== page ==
Phase 3 – CPS

The full version of the example above will looks like:

require('task-joose-nodejs')

var fs = require('fs')

Class('TextFile', {

    trait           : JooseX.CPS,

    has : {
        fileName    : { required : true },

        data        : null
    },

    methods : {

        asUpperCase : function () {
            return this.data.toUpperCase()
        }

    },

    continued : {
        methods : {

            read : function () {
                var me          = this
                var callback    = this.CONT.getCONTINUE()
                var errback     = this.CONT.getTHROW()

                fs.readFile(this.fileName, 'utf8', function (err, data) {

                    if (err) {
                        errback(err)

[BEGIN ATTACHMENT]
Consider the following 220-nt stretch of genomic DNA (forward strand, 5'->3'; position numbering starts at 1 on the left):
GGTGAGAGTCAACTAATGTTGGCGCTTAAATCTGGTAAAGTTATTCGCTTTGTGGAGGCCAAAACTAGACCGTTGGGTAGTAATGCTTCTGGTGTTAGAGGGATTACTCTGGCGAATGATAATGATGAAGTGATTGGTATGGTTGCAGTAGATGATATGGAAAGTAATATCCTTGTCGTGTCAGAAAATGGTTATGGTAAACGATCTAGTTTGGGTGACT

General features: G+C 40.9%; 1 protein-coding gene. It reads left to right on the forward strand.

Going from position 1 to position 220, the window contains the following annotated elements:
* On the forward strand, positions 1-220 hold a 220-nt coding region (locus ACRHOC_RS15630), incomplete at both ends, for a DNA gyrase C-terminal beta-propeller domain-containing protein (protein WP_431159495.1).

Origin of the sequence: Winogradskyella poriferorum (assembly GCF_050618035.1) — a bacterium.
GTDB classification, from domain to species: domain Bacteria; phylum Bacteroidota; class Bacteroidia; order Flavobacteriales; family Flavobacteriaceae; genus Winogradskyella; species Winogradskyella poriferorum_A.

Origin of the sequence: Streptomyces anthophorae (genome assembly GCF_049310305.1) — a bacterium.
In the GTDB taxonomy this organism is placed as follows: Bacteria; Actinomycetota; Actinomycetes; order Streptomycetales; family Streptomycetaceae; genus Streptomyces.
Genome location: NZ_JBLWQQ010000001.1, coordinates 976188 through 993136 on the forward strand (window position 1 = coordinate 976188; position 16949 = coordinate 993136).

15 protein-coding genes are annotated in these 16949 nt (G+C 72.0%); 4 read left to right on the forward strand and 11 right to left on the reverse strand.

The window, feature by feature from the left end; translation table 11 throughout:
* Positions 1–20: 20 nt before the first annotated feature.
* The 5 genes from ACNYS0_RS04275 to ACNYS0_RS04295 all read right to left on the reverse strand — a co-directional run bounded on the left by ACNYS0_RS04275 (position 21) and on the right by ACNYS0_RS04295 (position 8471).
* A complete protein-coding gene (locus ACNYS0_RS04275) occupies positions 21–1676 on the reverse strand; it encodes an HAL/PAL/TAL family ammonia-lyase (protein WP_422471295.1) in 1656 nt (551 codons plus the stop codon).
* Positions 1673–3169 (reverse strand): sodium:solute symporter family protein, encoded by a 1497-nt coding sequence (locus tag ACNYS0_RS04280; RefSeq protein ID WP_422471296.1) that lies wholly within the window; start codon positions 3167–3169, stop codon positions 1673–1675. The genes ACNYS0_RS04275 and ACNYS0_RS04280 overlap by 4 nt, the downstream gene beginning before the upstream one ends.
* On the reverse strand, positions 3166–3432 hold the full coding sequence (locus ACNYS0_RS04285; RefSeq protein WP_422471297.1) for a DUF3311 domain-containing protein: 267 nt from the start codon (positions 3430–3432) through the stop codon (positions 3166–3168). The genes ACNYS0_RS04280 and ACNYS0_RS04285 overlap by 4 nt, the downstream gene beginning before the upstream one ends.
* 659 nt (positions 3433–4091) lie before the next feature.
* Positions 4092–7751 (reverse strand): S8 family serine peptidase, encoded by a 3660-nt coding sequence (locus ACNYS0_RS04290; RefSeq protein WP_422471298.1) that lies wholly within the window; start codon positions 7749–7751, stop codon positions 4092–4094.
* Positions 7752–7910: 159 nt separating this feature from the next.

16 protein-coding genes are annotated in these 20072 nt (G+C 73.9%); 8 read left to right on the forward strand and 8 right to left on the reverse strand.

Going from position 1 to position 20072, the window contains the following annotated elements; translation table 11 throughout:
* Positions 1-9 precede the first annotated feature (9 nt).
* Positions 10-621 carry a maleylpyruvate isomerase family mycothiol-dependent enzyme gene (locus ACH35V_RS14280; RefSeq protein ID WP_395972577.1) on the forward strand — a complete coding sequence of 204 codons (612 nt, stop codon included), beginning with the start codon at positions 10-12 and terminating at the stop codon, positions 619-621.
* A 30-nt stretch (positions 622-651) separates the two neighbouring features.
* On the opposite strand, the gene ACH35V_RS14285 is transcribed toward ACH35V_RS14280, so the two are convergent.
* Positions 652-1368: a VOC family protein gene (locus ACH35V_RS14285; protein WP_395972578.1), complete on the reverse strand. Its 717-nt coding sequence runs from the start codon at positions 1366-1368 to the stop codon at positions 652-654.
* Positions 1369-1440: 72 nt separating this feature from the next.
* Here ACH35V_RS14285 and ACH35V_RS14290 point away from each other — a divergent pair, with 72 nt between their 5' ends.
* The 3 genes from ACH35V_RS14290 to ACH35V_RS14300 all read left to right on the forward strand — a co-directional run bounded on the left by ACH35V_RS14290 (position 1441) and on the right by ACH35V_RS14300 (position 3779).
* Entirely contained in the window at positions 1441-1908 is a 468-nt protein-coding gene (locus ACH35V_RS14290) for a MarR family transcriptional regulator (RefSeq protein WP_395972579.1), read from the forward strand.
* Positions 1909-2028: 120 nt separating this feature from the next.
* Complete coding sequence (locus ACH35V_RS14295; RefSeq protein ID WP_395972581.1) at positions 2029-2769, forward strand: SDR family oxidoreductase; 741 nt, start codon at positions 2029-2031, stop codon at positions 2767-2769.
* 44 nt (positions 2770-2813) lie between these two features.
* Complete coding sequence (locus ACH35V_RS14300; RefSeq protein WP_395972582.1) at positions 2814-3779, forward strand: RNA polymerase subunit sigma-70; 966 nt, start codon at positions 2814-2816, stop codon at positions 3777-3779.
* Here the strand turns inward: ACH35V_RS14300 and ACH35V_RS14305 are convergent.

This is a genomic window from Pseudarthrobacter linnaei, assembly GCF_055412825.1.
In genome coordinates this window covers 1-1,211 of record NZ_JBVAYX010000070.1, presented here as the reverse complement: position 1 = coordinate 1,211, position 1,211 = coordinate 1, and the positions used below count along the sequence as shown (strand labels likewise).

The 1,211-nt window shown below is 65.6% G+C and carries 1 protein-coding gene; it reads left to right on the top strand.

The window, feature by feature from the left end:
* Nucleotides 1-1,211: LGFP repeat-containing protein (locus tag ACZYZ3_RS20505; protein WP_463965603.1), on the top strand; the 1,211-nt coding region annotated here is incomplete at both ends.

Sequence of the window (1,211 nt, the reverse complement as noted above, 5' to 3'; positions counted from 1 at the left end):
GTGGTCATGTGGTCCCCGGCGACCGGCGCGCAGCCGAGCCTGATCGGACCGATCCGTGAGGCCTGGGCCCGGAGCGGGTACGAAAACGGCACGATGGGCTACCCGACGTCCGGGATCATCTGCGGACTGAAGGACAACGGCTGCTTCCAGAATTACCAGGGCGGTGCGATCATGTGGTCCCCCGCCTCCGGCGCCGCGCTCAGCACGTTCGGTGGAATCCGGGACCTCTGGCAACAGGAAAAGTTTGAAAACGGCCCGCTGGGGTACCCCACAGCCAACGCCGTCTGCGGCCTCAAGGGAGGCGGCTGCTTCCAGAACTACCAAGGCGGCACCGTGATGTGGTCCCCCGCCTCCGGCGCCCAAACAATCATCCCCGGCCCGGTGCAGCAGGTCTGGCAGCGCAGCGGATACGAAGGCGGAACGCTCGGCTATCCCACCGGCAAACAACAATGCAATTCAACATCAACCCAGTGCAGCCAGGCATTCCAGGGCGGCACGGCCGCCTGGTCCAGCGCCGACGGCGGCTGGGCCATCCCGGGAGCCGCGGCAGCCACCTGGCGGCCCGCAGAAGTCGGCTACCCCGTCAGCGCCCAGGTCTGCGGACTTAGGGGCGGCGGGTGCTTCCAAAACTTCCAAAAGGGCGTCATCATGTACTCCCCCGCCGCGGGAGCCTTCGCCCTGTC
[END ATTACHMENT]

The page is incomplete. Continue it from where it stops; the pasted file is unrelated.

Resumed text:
return
                    }

                    me.data = data

                    callback(data)
                })
            },

            write : function (text) {
                this.data = text

                this.save().now()
            },

            save : function () {
                this.saveAs(this.fileName).now()
            },

            saveAs : function (fileName) {
                var callback    = this.CONT.getCONTINUE()
                var errback     = this.CONT.getTHROW()

                fs.writeFile(fileName, this.data, function (err) {
                    if (err)
                        errback(err)
                    else
                        callback()
                })
            }
        }
    }
})

Class('Manager', {

    my : {
        trait   : JooseX.CPS,

        continued : {

            methods : {
                processFile : function (fileName) {

                    var sourceFile = new TextFile({ fileName : fileName })

                    sourceFile.read().THEN(function () {

                        var targetFile = new TextFile({